JUNE 20 - JULY 2, 2019
Lisa was born in Zimbabwe and educated in South Africa. A safari guide for 20 years, she has been an integral part of the Bushtracks expedition team for the past decade. She has a natural affinity with children and adults, and enjoys horseback riding and art in her spare time..
After an evening arrival, we'll gather the following morning for a welcome breakfast at our tropical lodge hidden amongst one of Tanzania's largest coffee plantations, before boarding our private aircraft mid-morning to begin our adventures together. While some travelers may want to sleep and recover from international flights, for those with extra energy, the Arusha Coffee Lodge has a range of on-site activities worth exploring: the Shanga workshop creates artwork from recycled goods employing local artisans with disabilities, while a tanzanite boutique specializes in ethically-mined gemstones and jewelry. For those who arrive a day early, the 'bean-to-cup' journey from the coffee plantation's evergreen coffee bushes to the roasting process is a wonderful way to perk up after your long flight. Stay at Arusha Coffee Lodge
Our hour-long flight will bring us to our lodge in time for lunch and our first game drive in the northern part of the famed Serengeti National Park, a UNESCO World Heritage Site. Although the park is best known for its huge herds of plains animals, like wildebeest and zebras, there is also plentiful resident wildlife like topis, gazelles, impalas, buffalo and giraffes, plus lions and leopards that use the rocky kopjes and river lines to their advantage. We'll explore the expansive grasslands on morning and afternoon game drives in the company of expert guides who will reveal hidden wildlife, and help us locate the first arrivals of migrating herds of wildebeests in the north. Stay at Lamai Serengeti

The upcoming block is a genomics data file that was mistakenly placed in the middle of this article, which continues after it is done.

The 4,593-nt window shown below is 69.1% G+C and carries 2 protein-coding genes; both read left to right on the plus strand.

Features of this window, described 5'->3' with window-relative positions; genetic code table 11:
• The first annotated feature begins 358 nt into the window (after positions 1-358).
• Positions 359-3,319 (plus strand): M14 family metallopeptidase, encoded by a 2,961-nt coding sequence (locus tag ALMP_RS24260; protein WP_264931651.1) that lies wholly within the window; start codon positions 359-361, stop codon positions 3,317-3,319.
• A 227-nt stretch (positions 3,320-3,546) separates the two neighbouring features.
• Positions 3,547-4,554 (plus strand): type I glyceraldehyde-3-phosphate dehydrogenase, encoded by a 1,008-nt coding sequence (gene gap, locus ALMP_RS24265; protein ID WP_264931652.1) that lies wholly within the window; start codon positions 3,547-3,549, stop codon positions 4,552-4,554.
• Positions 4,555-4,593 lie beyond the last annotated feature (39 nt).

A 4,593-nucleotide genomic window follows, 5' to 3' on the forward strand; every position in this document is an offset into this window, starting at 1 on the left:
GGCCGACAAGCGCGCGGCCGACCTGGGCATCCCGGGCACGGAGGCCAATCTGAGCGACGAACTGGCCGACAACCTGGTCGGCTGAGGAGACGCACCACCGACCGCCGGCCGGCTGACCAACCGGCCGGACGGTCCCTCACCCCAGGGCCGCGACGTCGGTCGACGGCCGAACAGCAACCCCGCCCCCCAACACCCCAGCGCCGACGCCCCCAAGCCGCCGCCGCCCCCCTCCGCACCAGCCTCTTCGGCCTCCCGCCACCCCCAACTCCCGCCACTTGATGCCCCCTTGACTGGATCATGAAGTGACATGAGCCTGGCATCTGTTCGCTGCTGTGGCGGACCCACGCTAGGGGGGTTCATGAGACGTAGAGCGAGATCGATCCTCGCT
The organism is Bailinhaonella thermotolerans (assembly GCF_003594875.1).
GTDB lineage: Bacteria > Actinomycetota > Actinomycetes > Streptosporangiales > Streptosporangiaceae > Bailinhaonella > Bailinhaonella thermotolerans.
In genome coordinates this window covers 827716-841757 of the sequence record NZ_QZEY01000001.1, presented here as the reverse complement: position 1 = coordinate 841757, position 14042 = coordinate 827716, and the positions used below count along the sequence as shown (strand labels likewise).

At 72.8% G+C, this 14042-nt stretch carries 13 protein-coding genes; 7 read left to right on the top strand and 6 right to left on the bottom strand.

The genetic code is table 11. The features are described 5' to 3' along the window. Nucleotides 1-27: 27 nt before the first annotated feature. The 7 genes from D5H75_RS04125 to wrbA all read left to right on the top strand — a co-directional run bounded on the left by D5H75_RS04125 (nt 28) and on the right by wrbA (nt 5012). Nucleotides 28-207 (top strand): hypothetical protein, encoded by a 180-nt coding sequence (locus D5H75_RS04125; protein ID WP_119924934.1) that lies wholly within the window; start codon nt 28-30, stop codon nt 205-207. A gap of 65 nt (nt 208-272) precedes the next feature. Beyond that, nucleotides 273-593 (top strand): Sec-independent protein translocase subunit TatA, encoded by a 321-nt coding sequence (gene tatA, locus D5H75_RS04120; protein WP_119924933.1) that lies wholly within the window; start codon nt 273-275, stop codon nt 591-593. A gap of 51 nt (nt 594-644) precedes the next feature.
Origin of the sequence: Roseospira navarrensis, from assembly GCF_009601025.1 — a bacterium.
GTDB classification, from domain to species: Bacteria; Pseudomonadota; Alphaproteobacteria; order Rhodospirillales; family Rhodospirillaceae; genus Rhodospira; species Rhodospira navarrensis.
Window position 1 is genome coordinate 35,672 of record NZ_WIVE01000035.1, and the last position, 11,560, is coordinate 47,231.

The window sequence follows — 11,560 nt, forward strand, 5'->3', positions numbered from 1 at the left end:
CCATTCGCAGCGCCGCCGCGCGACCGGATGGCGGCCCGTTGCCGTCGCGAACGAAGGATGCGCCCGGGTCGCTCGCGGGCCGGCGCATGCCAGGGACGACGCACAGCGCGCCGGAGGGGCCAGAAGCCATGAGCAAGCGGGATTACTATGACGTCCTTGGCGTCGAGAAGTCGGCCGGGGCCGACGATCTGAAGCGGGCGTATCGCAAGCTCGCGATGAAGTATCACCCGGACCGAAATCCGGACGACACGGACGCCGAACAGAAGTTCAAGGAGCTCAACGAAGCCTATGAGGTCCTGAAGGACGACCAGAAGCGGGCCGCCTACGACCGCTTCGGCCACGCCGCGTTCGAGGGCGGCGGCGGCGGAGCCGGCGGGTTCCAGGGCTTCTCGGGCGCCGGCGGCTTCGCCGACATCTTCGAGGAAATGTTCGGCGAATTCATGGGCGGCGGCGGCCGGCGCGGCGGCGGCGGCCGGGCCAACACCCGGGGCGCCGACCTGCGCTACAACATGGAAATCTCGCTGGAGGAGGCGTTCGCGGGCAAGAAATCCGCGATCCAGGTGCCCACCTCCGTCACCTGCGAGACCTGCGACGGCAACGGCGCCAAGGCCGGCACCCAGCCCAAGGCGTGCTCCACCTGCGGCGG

After breakfast a short flight will bring us to the Ngorongoro Highlands, our base for game drives and cultural encounters. On arrival, we'll work off our lunch and stretch our legs in a friendly soccer game at a local primary school. The next day, we'll take a scenic drive up to the 7,500-foot-high rim of the Ngorongoro Crater and descend onto the enormous crater floor, a beautiful setting famous for both its rich wildlife biodiversity and archaeological finds. On the final day, we'll get to know the Maasai way of life by visiting a village located in the midst of two wildlife corridors. Here we'll enjoy a home-cooked lunch before observing a range of activities: dancing, banana-beer-making, Makonde carve, cow-milking, and even Maasai tattoos. Stay at Plantation Lodge